Ahmadinejad kind of mood

Far be it from me — a man who embraces peace, love, and universal harmony — to advocate the extermination of human life.

I was thinking, however...

If someone were of a mind to smuggle a few tons of plastic explosive into the site of the "Holocaust Never Happened" conference currently under way in Tehran at the invitation of Iranian President Mahmoud Ahmadinejad — an international conference that collects in one location 67 virulently racist and anti-Semitic whack-jobs like former Ku Klux Klan kingpin David Duke and French pseudo-historian Georges Thiel... the wake of the detonation of said explosive, the world would not be absent anyone who really ought to be missed.

I'm not saying someone ought to do that. Certainly not. Because that would be wrong.

But if someone did...

...maybe we could all agree to deny that it ever really happened.

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Monday, December 11, 2006

Wrong-Way Richie rides again

According to the Associated Press, Nicole Richie was busted this morning by the California Highway Patrol on suspicion of drunk driving.

Nicole Richie, drunk? Color me flabbergasted. Who'da thunk? (Pardon me for a moment, while I wipe up this dripping sarcasm.)

Apparently, Miss Twiglet America was piloting her Benz in the wrong direction on an L.A.-area freeway when the CHiPs picked her up.

And to think, Joel Madden dumped Hilary Duff for the Nicster because he was looking for someone more "mature."

Yeah, this works, Joel.

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Friday, December 08, 2006

The mysterious M.C. Wyman

It's a dark and stormy Comic Art Friday. So let's dive right in, what say?

The comic book industry is one of those fields, like many creative ventures, that tends toward transience in personnel. For every Jack Kirby or Jim Mooney whose work graces the field for decade after decade, there are dozens of artists and writers who make a brief splash, then vanish into the ether, never to be heard from again.

I like to think of M.C. Wyman as the J.D. Salinger of comics. That's probably a tad extreme, given that Salinger's impact on American prose is far greater than Wyman's on American superhero comics. But then, I'm prone to hyperbole. Humor me.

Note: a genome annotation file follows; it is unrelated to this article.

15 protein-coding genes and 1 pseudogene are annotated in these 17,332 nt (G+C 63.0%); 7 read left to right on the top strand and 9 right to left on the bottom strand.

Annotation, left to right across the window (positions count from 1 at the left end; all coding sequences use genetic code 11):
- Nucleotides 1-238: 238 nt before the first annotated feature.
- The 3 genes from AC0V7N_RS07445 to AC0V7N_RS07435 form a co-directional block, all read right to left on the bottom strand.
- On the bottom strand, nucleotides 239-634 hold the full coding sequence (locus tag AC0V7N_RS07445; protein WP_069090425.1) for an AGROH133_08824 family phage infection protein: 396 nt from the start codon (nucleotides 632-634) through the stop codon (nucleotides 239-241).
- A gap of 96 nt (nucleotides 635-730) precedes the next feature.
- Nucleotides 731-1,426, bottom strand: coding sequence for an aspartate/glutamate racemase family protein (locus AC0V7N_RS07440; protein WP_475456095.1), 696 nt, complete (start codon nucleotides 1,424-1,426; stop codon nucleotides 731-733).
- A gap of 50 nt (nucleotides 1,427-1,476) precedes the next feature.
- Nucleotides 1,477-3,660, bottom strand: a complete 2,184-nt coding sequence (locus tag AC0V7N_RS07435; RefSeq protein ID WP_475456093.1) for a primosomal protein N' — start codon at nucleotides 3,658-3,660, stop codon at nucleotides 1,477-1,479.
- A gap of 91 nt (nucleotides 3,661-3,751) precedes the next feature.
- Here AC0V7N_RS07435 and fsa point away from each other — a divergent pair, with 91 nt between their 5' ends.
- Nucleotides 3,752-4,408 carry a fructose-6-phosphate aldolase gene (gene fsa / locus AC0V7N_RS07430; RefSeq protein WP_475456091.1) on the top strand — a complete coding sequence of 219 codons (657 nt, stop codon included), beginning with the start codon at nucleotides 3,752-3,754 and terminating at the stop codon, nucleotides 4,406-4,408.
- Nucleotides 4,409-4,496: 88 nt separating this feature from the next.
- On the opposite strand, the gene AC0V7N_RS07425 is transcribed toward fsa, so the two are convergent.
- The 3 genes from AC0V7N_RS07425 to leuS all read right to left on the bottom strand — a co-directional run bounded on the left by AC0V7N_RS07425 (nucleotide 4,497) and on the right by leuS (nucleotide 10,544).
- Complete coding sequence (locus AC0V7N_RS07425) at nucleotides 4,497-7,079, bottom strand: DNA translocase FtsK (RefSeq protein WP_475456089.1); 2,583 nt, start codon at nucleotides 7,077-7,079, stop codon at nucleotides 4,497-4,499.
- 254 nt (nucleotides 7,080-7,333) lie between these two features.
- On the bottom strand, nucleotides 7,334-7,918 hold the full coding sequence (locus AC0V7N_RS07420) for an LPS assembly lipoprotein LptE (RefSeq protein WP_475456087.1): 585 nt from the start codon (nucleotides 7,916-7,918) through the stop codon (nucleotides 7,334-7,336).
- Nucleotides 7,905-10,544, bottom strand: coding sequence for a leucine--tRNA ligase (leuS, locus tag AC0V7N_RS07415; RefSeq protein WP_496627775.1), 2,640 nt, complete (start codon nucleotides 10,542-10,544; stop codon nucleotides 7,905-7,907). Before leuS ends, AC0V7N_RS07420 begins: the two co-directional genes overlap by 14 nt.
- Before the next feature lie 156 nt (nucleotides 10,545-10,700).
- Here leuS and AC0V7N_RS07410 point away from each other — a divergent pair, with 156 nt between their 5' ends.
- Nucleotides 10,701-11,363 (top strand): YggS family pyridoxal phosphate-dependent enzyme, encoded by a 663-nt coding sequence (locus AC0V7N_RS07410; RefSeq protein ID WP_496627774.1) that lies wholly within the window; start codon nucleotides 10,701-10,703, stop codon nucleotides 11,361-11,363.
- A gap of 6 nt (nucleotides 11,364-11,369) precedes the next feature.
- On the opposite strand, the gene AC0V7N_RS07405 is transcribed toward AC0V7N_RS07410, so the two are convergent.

For a couple of years in the early 1990s, M.C. Wyman was a mainstay artist at Marvel Comics. He was most closely associated with The Mighty Thor, drawing about 20 issues of that title between 1992 and 1995, but he also had regular assignments on such series as Daredevil, Silver Surfer, The Avengers, and Nick Fury, Agent of S.H.I.E.L.D.

Then around 1995, Wyman just sort of disappeared from comics. I'd hear mention of him here and there from other fans, but no one seemed to know where he was or what he was doing these days. At one point a couple of years ago, I connected with the guy who had been Wyman's art sales representative for a while — even he hadn't heard from the mysterious Mr. Wyman for some time.

I never even met anyone who knew what the "M.C." stood for.

During his brief stint in mainstream comics, I always admired Wyman's work because he reminded me of my favorite Marvel artist from the Silver Age: John Buscema. Wyman had the same combination of power and elegance that Buscema's pencils epitomized, and I always wanted to ask him whether, in fact, Buscema had been a significant influence as he developed his style.

To date, I've never had the chance.

Recently, I've heard rumors that the great Wyman is back in the comics game, at least to the degree that he's drawing commissioned work again for his fans. I hope it's true. My early comic art resolution for 2007 is to obtain at least one new artwork from M.C. Wyman — specifically, a piece I have in mind for my Common Elements gallery that would be perfect for Wyman's style.

Wish me luck.

And so, friend reader, that's your Comic Art Friday.


No way, Jose

I was shocked and saddened to learn today of the passing of former San Francisco Giants shortstop Jose Uribe, a mainstay of the team for nearly a decade. Uribe died early this morning in a motor vehicle accident in his native Dominican Republic. He was only 47.

Anyone who attended a Giants home game in the late '80s and early '90s vividly remembers the chant that would erupt from the Candlestick Park stands every time Uribe made a great play in the infield. One side of the stadium would shout, "OOOOOOOO!" Then the other side would respond, "REEE-BAYYY!" Back and forth the chant would resound, until people got bored again.

When the Giants acquired Jose Altagracia Gonzalez Uribe from St. Louis as part of the Jack Clark trade in 1985, sportwriters referred to the diminutive shortstop as "the player to be named later." The joke alluded to the fact that as a Cardinal in his rookie year, he was known as "Jose Gonzalez." When traded to San Francisco, he decided that "Jose Gonzalez" was too nondescript an identity for a ballplayer of his caliber, and announced that he wanted to be called "Uribe Gonzalez." That lasted a few days, at which point he determined that he liked being called "Jose Uribe" better. And so Jose Uribe he remained.

Never much of a batsman, but a pretty solid defensive shortstop, by the time Uribe reached his final Giants season he had put on weight to the degree that even his fielding was compromised. He played out the string in Houston with a lackluster campaign in 1993.

My condolences to Jose's family — the guy had 14 children, so baseball definitely wasn't his only sport — and his many fans.

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Thursday, December 07, 2006

Save the planet, and pass the chicken wings

The Seminoles are buying the Hard Rock Café.

Not the Florida State University football team. The actual Seminoles.

With approximately $965 million socked away from their existing gambling ventures — including Hard Rock Casino Hotels in Tampa and Hollywood, Florida — the Seminole Tribe of Florida is purchasing the entire Hard Rock franchise — lock, stock, and memorabilia. It's the first time a Native American tribe has bought a major, name-brand corporation.